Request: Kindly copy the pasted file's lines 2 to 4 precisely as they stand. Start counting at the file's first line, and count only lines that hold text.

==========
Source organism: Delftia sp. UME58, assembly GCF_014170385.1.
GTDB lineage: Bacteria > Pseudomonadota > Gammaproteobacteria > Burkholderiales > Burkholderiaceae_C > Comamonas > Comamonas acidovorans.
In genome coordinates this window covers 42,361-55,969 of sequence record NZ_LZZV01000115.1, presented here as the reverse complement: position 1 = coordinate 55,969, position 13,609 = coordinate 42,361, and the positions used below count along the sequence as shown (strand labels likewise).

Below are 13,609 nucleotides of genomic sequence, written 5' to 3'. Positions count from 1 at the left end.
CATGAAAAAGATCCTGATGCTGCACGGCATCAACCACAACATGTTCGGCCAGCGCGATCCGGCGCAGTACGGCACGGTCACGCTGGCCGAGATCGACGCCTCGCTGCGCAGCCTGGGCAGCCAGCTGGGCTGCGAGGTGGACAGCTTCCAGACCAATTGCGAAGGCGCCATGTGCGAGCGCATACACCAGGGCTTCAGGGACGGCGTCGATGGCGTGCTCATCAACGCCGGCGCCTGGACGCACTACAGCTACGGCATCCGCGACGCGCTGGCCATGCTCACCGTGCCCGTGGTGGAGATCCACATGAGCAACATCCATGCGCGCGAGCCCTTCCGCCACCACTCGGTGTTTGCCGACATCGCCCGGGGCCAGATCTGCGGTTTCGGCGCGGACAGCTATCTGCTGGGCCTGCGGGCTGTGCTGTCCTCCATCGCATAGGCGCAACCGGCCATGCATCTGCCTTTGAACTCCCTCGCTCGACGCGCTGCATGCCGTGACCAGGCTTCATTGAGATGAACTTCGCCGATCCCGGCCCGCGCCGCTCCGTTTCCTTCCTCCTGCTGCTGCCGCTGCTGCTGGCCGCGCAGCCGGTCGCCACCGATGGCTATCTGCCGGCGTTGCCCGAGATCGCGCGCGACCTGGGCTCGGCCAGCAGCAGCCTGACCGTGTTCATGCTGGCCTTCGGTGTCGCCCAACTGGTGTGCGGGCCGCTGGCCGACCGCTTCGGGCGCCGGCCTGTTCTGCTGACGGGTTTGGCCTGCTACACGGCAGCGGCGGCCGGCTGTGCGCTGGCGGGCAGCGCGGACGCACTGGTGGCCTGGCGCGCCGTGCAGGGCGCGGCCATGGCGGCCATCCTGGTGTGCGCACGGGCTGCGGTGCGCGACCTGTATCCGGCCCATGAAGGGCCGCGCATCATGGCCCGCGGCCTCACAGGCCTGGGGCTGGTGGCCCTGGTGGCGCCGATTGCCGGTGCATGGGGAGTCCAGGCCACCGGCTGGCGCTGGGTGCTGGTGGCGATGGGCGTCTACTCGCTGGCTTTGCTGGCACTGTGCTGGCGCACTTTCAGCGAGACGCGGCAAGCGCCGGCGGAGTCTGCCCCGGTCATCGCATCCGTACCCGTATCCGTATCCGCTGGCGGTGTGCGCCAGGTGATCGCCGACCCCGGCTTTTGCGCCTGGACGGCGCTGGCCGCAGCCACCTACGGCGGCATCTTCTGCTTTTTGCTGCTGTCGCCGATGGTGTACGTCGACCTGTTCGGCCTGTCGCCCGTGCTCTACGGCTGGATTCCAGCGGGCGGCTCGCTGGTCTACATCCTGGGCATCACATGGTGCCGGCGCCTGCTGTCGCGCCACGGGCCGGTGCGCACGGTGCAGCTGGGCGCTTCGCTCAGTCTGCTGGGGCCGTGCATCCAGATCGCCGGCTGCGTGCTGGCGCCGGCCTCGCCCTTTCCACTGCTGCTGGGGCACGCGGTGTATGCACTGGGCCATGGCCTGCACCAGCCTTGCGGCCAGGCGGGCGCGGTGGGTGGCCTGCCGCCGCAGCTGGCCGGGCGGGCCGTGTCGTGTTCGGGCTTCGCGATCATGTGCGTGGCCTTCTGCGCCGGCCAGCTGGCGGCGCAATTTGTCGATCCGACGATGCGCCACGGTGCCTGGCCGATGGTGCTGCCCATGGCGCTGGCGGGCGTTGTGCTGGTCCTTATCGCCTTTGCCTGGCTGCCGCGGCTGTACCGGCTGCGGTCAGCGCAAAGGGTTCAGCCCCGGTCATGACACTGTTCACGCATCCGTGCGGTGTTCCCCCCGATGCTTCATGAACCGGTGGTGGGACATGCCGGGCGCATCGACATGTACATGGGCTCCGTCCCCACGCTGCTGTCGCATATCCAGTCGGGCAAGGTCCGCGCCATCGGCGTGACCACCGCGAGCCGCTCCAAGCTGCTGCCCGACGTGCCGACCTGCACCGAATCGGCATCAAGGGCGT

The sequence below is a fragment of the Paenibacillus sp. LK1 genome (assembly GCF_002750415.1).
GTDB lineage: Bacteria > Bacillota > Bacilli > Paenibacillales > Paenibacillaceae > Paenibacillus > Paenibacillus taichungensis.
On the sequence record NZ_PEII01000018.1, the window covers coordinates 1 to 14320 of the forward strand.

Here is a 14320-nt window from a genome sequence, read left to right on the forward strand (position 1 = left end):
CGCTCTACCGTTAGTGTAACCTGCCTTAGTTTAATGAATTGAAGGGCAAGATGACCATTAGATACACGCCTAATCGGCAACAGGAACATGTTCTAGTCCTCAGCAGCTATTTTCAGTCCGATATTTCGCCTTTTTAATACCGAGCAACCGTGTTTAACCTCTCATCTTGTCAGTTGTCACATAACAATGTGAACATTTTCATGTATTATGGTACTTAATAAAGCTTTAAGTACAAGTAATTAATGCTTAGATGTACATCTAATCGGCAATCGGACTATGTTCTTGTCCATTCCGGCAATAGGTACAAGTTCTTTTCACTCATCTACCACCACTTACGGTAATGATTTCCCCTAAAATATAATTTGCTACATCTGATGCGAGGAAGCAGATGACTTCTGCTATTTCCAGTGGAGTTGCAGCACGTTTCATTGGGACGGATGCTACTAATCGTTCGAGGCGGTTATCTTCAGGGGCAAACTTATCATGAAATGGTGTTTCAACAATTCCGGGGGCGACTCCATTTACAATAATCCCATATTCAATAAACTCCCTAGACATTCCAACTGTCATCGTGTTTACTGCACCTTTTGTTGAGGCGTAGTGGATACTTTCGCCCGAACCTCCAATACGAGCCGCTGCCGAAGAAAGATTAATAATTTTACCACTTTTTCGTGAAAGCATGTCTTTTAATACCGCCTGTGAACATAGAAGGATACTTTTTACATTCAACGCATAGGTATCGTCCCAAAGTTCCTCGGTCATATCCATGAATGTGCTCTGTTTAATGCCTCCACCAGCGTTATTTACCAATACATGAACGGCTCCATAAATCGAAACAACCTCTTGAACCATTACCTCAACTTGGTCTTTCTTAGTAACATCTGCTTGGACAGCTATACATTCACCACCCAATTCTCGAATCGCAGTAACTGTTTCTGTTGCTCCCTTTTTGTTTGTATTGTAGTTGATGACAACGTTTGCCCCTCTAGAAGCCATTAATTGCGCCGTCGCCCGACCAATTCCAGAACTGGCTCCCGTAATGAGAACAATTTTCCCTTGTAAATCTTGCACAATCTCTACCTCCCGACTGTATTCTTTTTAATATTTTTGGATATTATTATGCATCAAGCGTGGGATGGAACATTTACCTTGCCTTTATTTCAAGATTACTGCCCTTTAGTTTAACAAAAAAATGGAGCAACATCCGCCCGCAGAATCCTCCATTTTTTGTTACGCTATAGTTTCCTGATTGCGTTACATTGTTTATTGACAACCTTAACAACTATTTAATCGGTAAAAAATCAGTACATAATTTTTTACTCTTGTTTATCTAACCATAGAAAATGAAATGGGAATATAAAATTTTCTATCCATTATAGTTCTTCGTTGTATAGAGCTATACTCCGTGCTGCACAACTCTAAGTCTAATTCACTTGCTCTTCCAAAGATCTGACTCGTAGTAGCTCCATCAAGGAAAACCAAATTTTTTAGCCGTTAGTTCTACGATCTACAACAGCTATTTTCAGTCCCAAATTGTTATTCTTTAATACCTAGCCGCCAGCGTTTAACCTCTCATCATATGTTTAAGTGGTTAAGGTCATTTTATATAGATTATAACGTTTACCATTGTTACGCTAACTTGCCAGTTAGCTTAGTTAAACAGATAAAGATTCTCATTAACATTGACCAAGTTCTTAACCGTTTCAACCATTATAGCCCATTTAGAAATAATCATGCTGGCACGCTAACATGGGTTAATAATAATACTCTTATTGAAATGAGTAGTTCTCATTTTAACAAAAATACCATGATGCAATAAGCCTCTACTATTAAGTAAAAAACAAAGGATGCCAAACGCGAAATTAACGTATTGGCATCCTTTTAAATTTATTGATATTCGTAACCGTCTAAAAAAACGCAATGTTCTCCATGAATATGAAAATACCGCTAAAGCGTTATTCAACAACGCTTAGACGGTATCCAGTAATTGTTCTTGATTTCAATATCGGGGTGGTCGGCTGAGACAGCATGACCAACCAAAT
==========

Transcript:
GTDB lineage: Bacteria > Pseudomonadota > Gammaproteobacteria > Burkholderiales > Burkholderiaceae_C > Comamonas > Comamonas acidovorans.
In genome coordinates this window covers 42,361-55,969 of sequence record NZ_LZZV01000115.1, presented here as the reverse complement: position 1 = coordinate 55,969, position 13,609 = coordinate 42,361, and the positions used below count along the sequence as shown (strand labels likewise).

Below are 13,609 nucleotides of genomic sequence, written 5' to 3'. Positions count from 1 at the left end.